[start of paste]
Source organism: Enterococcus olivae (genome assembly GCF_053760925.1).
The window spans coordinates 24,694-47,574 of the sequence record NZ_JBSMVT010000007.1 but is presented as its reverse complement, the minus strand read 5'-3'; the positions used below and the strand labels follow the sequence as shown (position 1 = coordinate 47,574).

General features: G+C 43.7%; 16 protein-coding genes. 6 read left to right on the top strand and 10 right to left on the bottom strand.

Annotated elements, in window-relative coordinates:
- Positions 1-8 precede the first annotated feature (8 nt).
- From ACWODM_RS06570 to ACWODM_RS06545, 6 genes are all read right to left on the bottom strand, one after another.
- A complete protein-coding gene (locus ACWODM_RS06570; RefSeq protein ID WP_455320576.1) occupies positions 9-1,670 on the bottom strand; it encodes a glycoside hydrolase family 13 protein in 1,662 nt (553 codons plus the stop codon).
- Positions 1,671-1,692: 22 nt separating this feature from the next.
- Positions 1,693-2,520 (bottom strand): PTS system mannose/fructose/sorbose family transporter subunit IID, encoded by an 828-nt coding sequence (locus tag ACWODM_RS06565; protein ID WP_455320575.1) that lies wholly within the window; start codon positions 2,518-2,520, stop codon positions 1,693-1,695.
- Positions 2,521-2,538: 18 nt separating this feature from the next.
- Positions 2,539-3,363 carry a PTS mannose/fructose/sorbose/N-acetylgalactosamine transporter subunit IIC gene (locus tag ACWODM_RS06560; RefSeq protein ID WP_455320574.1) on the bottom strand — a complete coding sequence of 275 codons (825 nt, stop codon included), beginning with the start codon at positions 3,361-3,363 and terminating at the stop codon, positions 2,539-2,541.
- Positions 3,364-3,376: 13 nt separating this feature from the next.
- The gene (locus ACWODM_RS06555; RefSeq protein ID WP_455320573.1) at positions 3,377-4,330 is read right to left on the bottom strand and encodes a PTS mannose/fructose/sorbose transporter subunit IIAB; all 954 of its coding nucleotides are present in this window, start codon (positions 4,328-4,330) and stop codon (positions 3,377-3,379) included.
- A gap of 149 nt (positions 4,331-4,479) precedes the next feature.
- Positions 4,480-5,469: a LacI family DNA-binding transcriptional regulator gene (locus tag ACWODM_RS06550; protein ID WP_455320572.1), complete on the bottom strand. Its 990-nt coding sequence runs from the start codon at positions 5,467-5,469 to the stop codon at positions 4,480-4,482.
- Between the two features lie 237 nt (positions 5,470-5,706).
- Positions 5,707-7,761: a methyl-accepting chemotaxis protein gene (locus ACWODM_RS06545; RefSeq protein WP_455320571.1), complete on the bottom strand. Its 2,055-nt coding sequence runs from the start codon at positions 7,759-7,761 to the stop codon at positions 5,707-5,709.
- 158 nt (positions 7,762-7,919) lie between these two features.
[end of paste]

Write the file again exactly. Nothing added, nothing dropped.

Source organism: Enterococcus olivae (genome assembly GCF_053760925.1).
The window spans coordinates 24,694-47,574 of the sequence record NZ_JBSMVT010000007.1 but is presented as its reverse complement, the minus strand read 5'-3'; the positions used below and the strand labels follow the sequence as shown (position 1 = coordinate 47,574).

General features: G+C 43.7%; 16 protein-coding genes. 6 read left to right on the top strand and 10 right to left on the bottom strand.

Annotated elements, in window-relative coordinates:
- Positions 1-8 precede the first annotated feature (8 nt).
- From ACWODM_RS06570 to ACWODM_RS06545, 6 genes are all read right to left on the bottom strand, one after another.
- A complete protein-coding gene (locus ACWODM_RS06570; RefSeq protein ID WP_455320576.1) occupies positions 9-1,670 on the bottom strand; it encodes a glycoside hydrolase family 13 protein in 1,662 nt (553 codons plus the stop codon).
- Positions 1,671-1,692: 22 nt separating this feature from the next.
- Positions 1,693-2,520 (bottom strand): PTS system mannose/fructose/sorbose family transporter subunit IID, encoded by an 828-nt coding sequence (locus tag ACWODM_RS06565; protein ID WP_455320575.1) that lies wholly within the window; start codon positions 2,518-2,520, stop codon positions 1,693-1,695.
- Positions 2,521-2,538: 18 nt separating this feature from the next.
- Positions 2,539-3,363 carry a PTS mannose/fructose/sorbose/N-acetylgalactosamine transporter subunit IIC gene (locus tag ACWODM_RS06560; RefSeq protein ID WP_455320574.1) on the bottom strand — a complete coding sequence of 275 codons (825 nt, stop codon included), beginning with the start codon at positions 3,361-3,363 and terminating at the stop codon, positions 2,539-2,541.
- Positions 3,364-3,376: 13 nt separating this feature from the next.
- The gene (locus ACWODM_RS06555; RefSeq protein ID WP_455320573.1) at positions 3,377-4,330 is read right to left on the bottom strand and encodes a PTS mannose/fructose/sorbose transporter subunit IIAB; all 954 of its coding nucleotides are present in this window, start codon (positions 4,328-4,330) and stop codon (positions 3,377-3,379) included.
- A gap of 149 nt (positions 4,331-4,479) precedes the next feature.
- Positions 4,480-5,469: a LacI family DNA-binding transcriptional regulator gene (locus tag ACWODM_RS06550; protein ID WP_455320572.1), complete on the bottom strand. Its 990-nt coding sequence runs from the start codon at positions 5,467-5,469 to the stop codon at positions 4,480-4,482.
- Between the two features lie 237 nt (positions 5,470-5,706).
- Positions 5,707-7,761: a methyl-accepting chemotaxis protein gene (locus ACWODM_RS06545; RefSeq protein WP_455320571.1), complete on the bottom strand. Its 2,055-nt coding sequence runs from the start codon at positions 7,759-7,761 to the stop codon at positions 5,707-5,709.
- 158 nt (positions 7,762-7,919) lie between these two features.